ZTE has made its way to the front of the news several times because of its Axon Series. Primarily due to its penchant for bringing unique features to consumers. And today, the Axon 40 Pro follows in the footsteps of the OEM’s flagship, the Axon 40 Ultra, bringing a range of attractive features encased in a great-looking chassis for $500.
But are these attractive specifications enough for this smartphone to stand out? Find out in this article why we think the ZTE Axon 40 Pro is a great device but could use some work to make it the perfect device for many!
ZTE Axon 40 Pro
The ZTE Axon 40 Pro boasts a lot of premium hardware for its starting price of $499. It comes with a 6.67-inch FHD+ AMOLED panel capable of refreshing at 144Hz and handling the performance on it is flagship-grade Snapdragon 870. It even features a 100MP primary camera and a large 5000 mAh battery with support for 65W fast charging via USB-C Power Delivery.
What hardware does the ZTE Axon 40 Pro pack?
Now, before digging into the nitty-gritty details about this new smartphone, let’s look at the hardware that makes it attractive.
On the front is a 6.67-inch FHD+ AMOLED with edges that slightly curve towards the frame. The panel sports a 144hz refresh rate, and if we’re to go by the ZTE Axon 40 Ultra reviews, the display here is bound to be a treat to use. Unfortunately, ZTE’s UDC technology didn’t make its way to this device, with them choosing to involve a traditional hole punch cutout.
Flip around to the back, and you will find a camera array with multiple elements. There’s the rectangular section, which houses two giant circular elements, within which you will find three different cameras — the fourth is placed on the rectangular part below the flash. Now, while the setup looks quite busy, it doesn’t look shabby — something I can’t say for the secondary camera on the Nord 2T.
Speaking of the optics, the headlining component in this quad-camera array is the 100MP sensor which supports 4K video recording. And in the supporting role, you will find an 8MP Ultrawide, 4cm Macro, and a Depth Sensor. And in the earlier mentioned hole punch, you will find a 16MP sensor. In recent years, ZTE has consistently done a great job with its camera, maintaining an even color profile between sensors, and we expect that to happen here with the Axon 40 Pro too.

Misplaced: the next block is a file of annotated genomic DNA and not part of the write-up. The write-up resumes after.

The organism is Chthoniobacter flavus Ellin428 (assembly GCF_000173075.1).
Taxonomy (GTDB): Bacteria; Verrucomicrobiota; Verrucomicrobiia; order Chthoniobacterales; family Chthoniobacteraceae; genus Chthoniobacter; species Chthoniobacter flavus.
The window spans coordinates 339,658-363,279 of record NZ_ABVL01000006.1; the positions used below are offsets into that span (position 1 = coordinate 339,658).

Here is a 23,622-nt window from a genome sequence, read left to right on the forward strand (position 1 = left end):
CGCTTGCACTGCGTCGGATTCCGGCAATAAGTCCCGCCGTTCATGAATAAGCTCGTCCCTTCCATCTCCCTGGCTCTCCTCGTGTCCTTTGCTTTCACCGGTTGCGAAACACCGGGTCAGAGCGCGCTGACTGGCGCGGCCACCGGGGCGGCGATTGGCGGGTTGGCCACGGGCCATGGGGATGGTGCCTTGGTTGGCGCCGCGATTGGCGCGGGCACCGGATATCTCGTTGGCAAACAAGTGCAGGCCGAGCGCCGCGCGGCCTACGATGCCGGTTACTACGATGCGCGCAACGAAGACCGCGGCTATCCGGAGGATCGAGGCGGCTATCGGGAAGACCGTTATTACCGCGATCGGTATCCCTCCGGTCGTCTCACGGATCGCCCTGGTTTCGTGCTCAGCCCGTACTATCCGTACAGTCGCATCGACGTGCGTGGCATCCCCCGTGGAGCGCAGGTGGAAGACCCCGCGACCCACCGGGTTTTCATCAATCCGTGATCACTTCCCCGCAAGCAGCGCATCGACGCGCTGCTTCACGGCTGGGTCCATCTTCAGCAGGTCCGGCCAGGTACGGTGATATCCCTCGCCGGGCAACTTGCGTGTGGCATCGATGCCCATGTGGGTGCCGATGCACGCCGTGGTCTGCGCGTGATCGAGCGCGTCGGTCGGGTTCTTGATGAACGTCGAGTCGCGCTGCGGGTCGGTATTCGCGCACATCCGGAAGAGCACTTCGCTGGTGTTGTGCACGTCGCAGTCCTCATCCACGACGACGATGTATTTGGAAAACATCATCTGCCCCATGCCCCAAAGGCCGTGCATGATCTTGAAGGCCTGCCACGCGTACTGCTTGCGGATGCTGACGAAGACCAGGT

To handle the processing that will take place with the images and the tasks a user throws at this phone, ZTE has chosen the Snapdragon 870. The SOC is an excellent choice for power and efficiency, and we’ve seen it as the standard on many value-for-money devices — the Poco F4 5G is a recent launch that comes first to mind.
And powering the device is a 5000 mAh cell with support for 65W charging. If this adapter — included in the box — is the same USB PD charger found with the Axon 40 Ultra, ZTE is bound to be a leader in its price segment because of the improved compatibility.
Pricing and Availability
The ZTE Axon 40 Pro goes on sale in North America from July 11 on ZTE’s official website, with a price of $499 and $599 for its 8GB + 128GB and 12GB + 256GB variants, respectively. The device will also have wide availability, with Europe, the Middle East, Asia Pacific, and Africa joining the fray. You can find the list of countries and regions and European prices below.
|8GB RAM + 128GB ROM||$499||€499|
|12GB RAM + 256GB ROM||$599||€599|
Countries and Regions
- Africa: South Africa (all provinces may not have availability)
- Asia Pacific: Australia, Hong Kong SAR, Indonesia, Japan, Macao SAR, Malaysia, Philippines, Singapore, South Korea, Thailand, Vietnam
- Europe: Austria, Belgium, Bulgaria, Croatia, Cyprus, Czechia, Denmark, Estonia, Finland, France, Germany, Greece, Hungary, Ireland, Italy, Latvia, Lithuania, Luxembourg, Malta, Netherlands, Poland, Portugal, Romania, Slovakia, Slovenia, Spain (all provinces may not have availability), Sweden
- Middle East: Israel, Kuwait, Saudi Arabia, United Arab Emirates
- North America: Canada, United States (56 of 62 states – American Samoa, Guam, Hawaii, Northern Mariana Islands, Puerto Rico, U.S. Virgin Islands not included)
ZTE Axon 40 Pro has advantages but also has its work cut out!
If you have read the article till this point, or if you haven’t and skipped right to it, the situation for ZTE is as follows. Their hardware offering is definitely at a level where value stands tall, plus they have a wide availability for their product — both of which are essential factors in making a successful midrange device.
For North America, these advantages make it easier to choose this device over imported units of phones from Xiaomi, Realme, and others, as compatibility with networks won’t be a head-scratching conundrum. In my opinion, some may brush this off as not being that big a deal, but it does help to have some peace of mind.
With the Chinese competitors now discussed, we come to the giants who have a foothold or at least a brand image in North America for phones that cost $500 or less, i.e., Samsung and Google. With the Google Pixel 6a around the corner with its AI smarts and the Samsung Galaxy A53 at the top of the list with its long-lasting software support and decent hardware, ZTE will need to focus on its software element to ensure its device can stay competitive. The brand doesn’t have a reliable track record in this sense, so I say they have their work cut out.
What are your thoughts on this? Would you pick a ZTE phone over Samsung and Google for its hardware if they sorted out their software issues? Let us know with a comment below.